Load Balancing
Yep. Envoy is the sidecar proxy used by Istio and provides load balancing functionality such as automatic retries, circuit breaking, global rate limiting, request shadowing and zone local load balancing. You can use a service mesh in place of tools like HAProxy NGINX for ingress load balancing.

Security tools
Istio provides mTLS capabilities that address some important microservices security concerns. If you’re using SPIRE, you can definitely replace it with Istio which provides a more comprehensive utilisation of the SPIFFE framework. An important thing to note is that while a service mesh adds several important security features, it is not the end-all-be-all for microservices security. It’s important to also consider a strategy around network security.

If you have little ones and would be interested in comparing notes on the fantastic questions they ask, let’s chat. I'd also love to talk anything service mesh. We have been helping a broad range of customers get started with Aspen Mesh and make the most out of it for their use case. We’d be happy to talk about any of those experiences and best practices to help you get started on your service mesh journey. Leave a comment here or hit me up @zjory.


API Gateway vs Service Mesh

API Gateway vs Service Mesh

One of the recurring questions we get when talking to people about a service mesh is, "How is it different from an API gateway?" It's a good question. The overlap between API gateway and service mesh patterns is significant. They can both handle service discovery, request routing, authentication, rate limiting and monitoring. But there are differences in architectures and intentions. A service mesh's primary purpose is to manage internal service-to-service communication, while an API Gateway is primarily meant for external client-to-service communication.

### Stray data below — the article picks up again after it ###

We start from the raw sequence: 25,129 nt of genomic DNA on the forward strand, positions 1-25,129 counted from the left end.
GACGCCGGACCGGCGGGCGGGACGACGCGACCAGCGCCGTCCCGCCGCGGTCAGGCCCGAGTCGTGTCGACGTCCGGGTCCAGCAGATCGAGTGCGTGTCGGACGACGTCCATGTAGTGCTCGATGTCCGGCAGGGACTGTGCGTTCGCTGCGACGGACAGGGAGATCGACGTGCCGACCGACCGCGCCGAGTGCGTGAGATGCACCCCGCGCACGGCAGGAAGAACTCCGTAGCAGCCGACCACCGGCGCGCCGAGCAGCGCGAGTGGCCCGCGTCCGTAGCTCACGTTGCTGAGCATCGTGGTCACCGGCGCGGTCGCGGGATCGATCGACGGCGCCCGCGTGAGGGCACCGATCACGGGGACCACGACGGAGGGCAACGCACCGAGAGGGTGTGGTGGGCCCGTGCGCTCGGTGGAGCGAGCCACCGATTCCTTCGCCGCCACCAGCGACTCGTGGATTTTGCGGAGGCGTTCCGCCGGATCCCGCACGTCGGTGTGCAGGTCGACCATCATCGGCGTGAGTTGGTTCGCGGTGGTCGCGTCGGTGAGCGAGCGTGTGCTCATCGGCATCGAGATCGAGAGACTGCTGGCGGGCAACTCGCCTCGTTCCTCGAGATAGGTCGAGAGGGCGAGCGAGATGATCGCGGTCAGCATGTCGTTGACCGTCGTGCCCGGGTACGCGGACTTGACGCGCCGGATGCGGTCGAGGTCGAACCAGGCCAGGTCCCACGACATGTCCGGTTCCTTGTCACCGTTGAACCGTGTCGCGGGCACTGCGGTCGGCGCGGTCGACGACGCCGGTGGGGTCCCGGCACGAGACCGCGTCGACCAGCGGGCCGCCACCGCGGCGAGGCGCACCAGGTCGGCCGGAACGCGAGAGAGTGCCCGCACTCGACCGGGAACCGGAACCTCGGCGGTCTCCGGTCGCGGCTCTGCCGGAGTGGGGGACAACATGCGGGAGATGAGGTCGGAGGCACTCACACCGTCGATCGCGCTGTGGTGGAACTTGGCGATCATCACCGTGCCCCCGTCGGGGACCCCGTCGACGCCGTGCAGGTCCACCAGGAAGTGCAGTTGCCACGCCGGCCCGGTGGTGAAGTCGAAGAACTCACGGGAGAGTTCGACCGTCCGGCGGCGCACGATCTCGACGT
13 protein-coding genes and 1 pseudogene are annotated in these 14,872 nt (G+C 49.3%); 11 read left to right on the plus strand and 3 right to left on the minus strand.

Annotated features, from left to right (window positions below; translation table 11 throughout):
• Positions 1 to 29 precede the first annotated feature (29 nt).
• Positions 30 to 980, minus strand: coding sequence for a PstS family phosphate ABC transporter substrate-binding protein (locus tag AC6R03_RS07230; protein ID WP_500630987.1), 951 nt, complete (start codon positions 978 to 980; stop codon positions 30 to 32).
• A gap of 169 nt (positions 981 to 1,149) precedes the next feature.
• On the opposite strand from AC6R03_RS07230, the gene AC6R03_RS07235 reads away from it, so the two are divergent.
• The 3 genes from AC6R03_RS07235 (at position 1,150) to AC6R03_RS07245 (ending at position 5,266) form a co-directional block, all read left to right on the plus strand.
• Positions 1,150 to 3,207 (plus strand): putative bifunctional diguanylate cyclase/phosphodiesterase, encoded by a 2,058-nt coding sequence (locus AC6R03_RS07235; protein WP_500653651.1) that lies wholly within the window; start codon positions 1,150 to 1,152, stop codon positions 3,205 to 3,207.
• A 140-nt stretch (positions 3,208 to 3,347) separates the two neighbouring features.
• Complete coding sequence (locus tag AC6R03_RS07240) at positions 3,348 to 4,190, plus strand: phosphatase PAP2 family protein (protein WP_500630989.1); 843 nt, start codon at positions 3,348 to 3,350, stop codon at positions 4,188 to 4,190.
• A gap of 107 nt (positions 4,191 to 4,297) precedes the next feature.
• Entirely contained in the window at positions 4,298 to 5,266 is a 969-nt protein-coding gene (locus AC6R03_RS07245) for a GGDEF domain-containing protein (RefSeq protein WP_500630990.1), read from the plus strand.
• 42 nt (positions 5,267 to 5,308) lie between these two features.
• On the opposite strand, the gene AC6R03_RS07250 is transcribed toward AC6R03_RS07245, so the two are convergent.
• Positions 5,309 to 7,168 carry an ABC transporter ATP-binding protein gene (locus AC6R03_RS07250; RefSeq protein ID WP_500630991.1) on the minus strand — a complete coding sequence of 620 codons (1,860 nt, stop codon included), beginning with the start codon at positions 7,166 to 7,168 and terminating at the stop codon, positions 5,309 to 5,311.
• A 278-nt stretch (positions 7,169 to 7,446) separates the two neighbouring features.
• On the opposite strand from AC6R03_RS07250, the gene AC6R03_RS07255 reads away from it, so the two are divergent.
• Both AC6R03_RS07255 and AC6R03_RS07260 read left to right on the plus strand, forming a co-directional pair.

Do You Need Both?

You may be wondering if you need both an API gateway and a service mesh.  Today you probably do, but as service mesh evolves, we believe it will incorporate much of what you get from an API gateway today.

The main purpose of an API gateway is to accept traffic from outside your network and distribute it internally. The main purpose of a service mesh is to route and manage traffic within your network. A service mesh can work with an API gateway to efficiently accept external traffic then effectively route that traffic once it's in your network. The combination of these technologies can be a powerful way to ensure application uptime and resiliency, while ensuring your applications are easily consumable.

In a deployment with an API gateway and a service mesh, incoming traffic from outside the cluster would first be routed through the API gateway, then into the mesh. The API gateway could handle authentication, edge routing and other edge functions, while the service mesh provides fine-grained observability of and control of your architecture.

The interesting thing to note is that service mesh technologies are quickly evolving and are starting to take on some of the functions of an API gateway. A great example is the introduction of the Istio v1alpha3 routing API which is available in Aspen Mesh 1.0. Prior to this, Istio had used Kubernetes ingress control which is pretty basic so it made sense to use an API gateway for better functionality. But, the increased functionality introduced by the v1alpha3 API has made it easier to manage large applications and to work with with protocols other than HTTP, which was previously something an API gateway was needed to do effectively.

What The Future Holds

The v1alpha3 API provides a good example of how a service mesh is reducing the need for API gateway capabilities. As the cloud native space evolves and more organizations move to using Docker and Kubernetes to manage their microservice architectures, it seems highly likely that service mesh and API gateway functionality will merge. In the next few years, we believe that standalone API gateways will be used less and less as much of their functionality will be absorbed by service mesh.